Researchers advance efforts to tailor drug delivery to cells’ ‘power plants’

Sept. 21, 2022
Targeting mitochondria directly could improve the efficacy of a variety of drug therapies and reduce side effects.

In a study using lab-grown cells, Johns Hopkins Medicine researchers specializing in aging report they have successfully delivered a common blood pressure drug directly to the inner membrane of mitochondria, the “power plants” in the cells of humans, animals, plants, and most other organisms.

Developing ways to directly target these energy-producing parts of the cell for delivery of drugs has long been a goal for researchers because mitochondria drive, control or play a role in almost every biological process, including natural cell death and aging. Alterations or declines in mitochondrial activity and pathways are closely aligned with decreased organ function and frailty. But because of the mitochondria’s double-membrane structure, scientists have found it challenging to get drug molecules to penetrate the inner membrane and gain access to core functions of the organelles.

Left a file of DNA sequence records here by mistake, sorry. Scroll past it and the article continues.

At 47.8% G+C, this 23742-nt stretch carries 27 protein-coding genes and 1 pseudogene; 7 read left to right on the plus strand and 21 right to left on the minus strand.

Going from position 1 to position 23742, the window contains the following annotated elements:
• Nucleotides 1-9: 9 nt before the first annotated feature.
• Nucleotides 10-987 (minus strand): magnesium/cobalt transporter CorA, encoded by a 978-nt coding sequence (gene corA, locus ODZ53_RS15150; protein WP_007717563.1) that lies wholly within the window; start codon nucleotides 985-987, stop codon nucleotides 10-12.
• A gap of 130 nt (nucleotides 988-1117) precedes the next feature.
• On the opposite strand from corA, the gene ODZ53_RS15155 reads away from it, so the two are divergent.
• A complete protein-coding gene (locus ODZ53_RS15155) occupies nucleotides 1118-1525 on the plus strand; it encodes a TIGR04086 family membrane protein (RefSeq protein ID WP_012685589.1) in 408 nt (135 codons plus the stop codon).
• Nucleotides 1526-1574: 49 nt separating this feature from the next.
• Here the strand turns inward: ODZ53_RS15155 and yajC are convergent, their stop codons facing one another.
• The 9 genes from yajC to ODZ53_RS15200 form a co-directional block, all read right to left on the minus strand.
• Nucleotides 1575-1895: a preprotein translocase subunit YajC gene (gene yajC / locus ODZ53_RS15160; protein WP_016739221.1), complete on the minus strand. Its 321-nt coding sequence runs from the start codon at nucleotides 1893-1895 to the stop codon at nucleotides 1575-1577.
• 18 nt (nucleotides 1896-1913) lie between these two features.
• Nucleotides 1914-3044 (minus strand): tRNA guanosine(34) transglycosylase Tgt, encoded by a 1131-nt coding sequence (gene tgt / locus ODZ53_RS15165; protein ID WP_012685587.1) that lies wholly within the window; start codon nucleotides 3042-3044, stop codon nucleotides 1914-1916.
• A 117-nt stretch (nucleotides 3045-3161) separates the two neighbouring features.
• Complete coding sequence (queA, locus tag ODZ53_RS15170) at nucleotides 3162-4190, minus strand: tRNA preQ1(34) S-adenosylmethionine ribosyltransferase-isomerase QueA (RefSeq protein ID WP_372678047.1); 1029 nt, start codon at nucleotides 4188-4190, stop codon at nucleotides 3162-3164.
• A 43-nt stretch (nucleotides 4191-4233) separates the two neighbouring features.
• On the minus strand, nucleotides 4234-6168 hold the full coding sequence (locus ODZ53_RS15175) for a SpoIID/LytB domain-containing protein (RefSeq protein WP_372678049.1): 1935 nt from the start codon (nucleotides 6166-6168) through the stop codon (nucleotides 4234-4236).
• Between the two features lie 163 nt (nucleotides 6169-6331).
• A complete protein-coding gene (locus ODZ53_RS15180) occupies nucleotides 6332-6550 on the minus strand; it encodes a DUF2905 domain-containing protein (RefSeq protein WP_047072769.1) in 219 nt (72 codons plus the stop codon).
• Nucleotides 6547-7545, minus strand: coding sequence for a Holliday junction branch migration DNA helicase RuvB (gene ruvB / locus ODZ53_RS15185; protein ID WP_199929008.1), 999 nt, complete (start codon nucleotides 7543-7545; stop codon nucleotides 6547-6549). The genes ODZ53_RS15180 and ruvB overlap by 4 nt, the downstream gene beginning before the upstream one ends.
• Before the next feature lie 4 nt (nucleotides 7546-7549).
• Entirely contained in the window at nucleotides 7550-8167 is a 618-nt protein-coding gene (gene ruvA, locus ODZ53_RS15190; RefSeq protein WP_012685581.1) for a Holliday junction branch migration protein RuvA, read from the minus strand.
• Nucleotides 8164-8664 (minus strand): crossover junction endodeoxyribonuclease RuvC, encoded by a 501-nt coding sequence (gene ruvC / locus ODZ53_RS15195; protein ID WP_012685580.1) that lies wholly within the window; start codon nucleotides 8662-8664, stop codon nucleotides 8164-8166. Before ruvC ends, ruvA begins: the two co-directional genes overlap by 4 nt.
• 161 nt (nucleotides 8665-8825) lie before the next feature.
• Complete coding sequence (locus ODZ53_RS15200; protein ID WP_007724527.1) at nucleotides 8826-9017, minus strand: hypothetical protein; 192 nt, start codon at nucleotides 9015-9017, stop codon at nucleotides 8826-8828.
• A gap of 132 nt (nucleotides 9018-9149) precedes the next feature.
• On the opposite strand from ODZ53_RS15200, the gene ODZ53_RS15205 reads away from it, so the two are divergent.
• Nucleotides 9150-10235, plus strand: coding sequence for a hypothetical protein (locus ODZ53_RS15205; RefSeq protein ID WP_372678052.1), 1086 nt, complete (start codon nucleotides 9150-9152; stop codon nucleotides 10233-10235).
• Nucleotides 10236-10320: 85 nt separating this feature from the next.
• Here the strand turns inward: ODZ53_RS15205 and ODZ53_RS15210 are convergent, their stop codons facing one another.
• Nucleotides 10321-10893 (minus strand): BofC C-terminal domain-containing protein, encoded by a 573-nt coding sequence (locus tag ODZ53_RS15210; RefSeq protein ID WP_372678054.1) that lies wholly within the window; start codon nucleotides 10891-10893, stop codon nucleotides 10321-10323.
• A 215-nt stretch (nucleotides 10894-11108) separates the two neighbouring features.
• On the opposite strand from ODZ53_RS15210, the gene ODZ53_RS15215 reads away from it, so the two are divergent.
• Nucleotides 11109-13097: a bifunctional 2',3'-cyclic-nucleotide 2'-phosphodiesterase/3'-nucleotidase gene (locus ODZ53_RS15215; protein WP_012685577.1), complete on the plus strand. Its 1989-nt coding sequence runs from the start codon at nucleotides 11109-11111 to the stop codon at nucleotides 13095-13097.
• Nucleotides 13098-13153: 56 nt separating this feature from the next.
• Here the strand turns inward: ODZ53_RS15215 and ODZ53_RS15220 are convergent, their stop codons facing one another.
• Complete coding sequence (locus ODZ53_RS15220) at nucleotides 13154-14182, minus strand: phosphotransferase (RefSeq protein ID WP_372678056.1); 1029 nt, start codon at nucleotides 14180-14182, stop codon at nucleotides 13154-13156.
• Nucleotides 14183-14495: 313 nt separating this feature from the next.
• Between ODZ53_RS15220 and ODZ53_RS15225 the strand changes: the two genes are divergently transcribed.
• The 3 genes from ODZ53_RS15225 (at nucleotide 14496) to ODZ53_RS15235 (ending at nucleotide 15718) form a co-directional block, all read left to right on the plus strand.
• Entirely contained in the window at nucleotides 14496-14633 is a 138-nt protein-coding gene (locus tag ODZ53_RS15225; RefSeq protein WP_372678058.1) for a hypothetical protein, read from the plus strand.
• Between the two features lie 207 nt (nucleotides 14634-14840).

The new study, described in the Aug. 4 issue of PNAS nexus, reports on a method that essentially hijacks a system already used by mitochondria to transport oxygen and other chemicals to the inner membrane.

For the study, the researchers lab-synthesized three naturally occurring transport proteins that interact with mitochondria. They then fused a commonly prescribed blood pressure medication (losartan) to each of these three proteins to determine which had the highest success rate penetrating the inner membrane of the mitochondria. These fused proteins, dubbed mtLOS1, mtLOS2 and mtLOS3, when introduced to lab-grown cells in separate trials, were able to transport the drug directly to the mitochondria at a significantly higher concentration than was possible with free losartan not fused to the transport protein. This could be seen under a microscope using fluorescence.

In a proof-of-concept experiment, the researchers also tested a “scrambled” version of mtLOS, which was unable to penetrate the inner membrane.

Johns Hopkins release